Many, many shooters never see the Wolf, because they are not looking for the space between the muzzle and target. Please note that I did not say, “see the muzzle,” OR “see the target.” Once the bird is in the air, the eyes cannot be dancing back and forth trying to focus between the muzzle and the target. IN THE BEGINNING AND MIDDLE OF YOUR SWING, seeing the BBR allows you to clearly see the Wolf, the all-important connection between bird and muzzle. Here, we want to REPITITOUSLY SEE AND PRESERVE this all-important bird/barrel ALIGNMENT. It’s a NON-NEGOTIABLE CORNERSTONE of long target runs. XXXXXXXX.
Carol said, “I think I’m using pull away.” She said “think” because she saw no BBR and had not perceived the Wolf which was the actual relationship between her muzzle and target. With no visual cues – how would Carol know if her gun precisely pulled away from the target (XXXXXX) – or if she pulled away from some place “around” the target resulting in unseen random gun movement (XOXOOX)?
Clearly seeing this alignment (BBR reality) lets the shooter 1) see any swing errors so they can be corrected quickly (from O to X with 1 shell) and, 2) see how and why the target broke so the same swing can be repeated correctly. XXXXXX.
For the first time – target and muzzle in perfect harmony - Carol focused on that space all the way to the break point. Tightly focused on her BBR, she was no longer blind during her swing, relying on instinct alone. With each shot planned – visually imaged ahead of time – her swing precision on the target became predictably consistent. Visually confirming the correct bird/barrel relationship before the trigger pull…XXXXXX. She was now deadly consistent.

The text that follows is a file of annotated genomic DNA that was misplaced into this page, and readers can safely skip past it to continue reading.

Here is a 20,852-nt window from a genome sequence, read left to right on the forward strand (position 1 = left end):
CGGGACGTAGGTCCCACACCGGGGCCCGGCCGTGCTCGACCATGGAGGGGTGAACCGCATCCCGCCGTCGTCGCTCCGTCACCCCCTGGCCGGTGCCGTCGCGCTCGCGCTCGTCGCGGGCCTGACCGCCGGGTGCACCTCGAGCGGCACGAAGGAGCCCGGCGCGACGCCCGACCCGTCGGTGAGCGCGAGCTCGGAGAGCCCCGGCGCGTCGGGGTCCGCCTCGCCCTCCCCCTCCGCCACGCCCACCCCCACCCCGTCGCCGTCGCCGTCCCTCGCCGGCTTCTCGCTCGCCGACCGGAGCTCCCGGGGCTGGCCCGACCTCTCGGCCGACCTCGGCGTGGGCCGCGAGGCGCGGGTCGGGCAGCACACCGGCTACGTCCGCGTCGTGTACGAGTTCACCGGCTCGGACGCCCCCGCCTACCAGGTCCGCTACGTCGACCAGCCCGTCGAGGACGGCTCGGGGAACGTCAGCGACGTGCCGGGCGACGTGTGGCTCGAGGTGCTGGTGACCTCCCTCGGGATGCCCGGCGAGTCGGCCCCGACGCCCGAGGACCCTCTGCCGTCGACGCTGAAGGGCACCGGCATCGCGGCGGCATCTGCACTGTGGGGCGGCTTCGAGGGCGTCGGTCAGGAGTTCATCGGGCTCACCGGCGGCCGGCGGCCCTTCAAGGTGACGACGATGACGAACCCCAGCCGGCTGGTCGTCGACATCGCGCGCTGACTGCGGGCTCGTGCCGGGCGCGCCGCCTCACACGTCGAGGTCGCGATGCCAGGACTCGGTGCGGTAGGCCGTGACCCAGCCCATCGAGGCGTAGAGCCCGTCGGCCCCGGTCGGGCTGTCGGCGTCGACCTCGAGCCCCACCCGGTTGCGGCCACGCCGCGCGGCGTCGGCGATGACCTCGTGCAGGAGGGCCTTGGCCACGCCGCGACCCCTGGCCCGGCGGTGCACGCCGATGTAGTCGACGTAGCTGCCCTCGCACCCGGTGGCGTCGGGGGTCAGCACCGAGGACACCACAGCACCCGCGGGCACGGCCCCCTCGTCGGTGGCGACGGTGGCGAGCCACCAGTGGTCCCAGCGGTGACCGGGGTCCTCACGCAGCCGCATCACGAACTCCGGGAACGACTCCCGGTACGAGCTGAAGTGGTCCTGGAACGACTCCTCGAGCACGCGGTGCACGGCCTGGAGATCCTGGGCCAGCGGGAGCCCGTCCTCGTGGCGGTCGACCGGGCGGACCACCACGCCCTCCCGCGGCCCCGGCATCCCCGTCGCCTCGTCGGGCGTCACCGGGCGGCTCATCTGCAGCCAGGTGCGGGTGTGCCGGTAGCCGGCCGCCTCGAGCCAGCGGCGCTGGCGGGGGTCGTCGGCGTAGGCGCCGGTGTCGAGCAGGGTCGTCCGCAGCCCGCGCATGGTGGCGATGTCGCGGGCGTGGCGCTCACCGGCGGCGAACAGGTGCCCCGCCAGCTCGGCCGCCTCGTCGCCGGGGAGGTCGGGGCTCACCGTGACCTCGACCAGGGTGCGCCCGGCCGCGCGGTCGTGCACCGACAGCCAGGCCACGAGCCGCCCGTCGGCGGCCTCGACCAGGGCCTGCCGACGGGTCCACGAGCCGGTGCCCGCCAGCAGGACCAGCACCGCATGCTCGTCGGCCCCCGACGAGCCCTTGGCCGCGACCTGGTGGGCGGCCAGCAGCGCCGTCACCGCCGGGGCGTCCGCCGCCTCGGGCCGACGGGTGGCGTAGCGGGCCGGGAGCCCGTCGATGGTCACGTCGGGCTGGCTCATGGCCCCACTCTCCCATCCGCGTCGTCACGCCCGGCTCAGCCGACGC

Such consistency is absolutely no accident nor is it the result of a shooter’s class standing. Learn to see the Wolf and eliminate the mystery surrounding X’s and O’s on your way to becoming a true Master of the game.
X consistency and dependability…
Only if your eyes see the reality
between your muzzle and the target.
That’s how to build a swing you can trust.
These precise sight pictures – required for guiding the gun correctly – can be mentally stored and then successfully repeated on the next target and similar target presentations down the road.
A special thanks to Bob Lockett, Paragon Senior Instructor, for a joint effort on this article.
Let’s all vote for warmer weather. Cheers…and I hope to see you and the Wolf out on the course.
Dan Schindler is one of only 50 worldwide members of the Guild of Shooting Instructors (UK) and is one of the most highly respected Sporting Clays and Wingshooting Instructors in the US. Dan is an NSCA Level III Instructor (since 1995) and founded the Paragon School of Sporting with one goal in mind. Whether it be for the advanced competitor or providing the basics to the entry-level shooter, Paragon provides the simplest, most practical and most effective Instruction, Coaching and Mental Training for the Sporting Clays, Skeet, Trap & Wingshooting enthusiast. Dan Schindler helps shooters alleviate a lot of their frustration by taking the mystery out of breaking targets, calling their own misses and make their own corrections. Lessons are fun, enlightening and our clients learn to shoot better in minutes! Dan teaches locally at River Bend Sportsmans Resort in Inman, SC.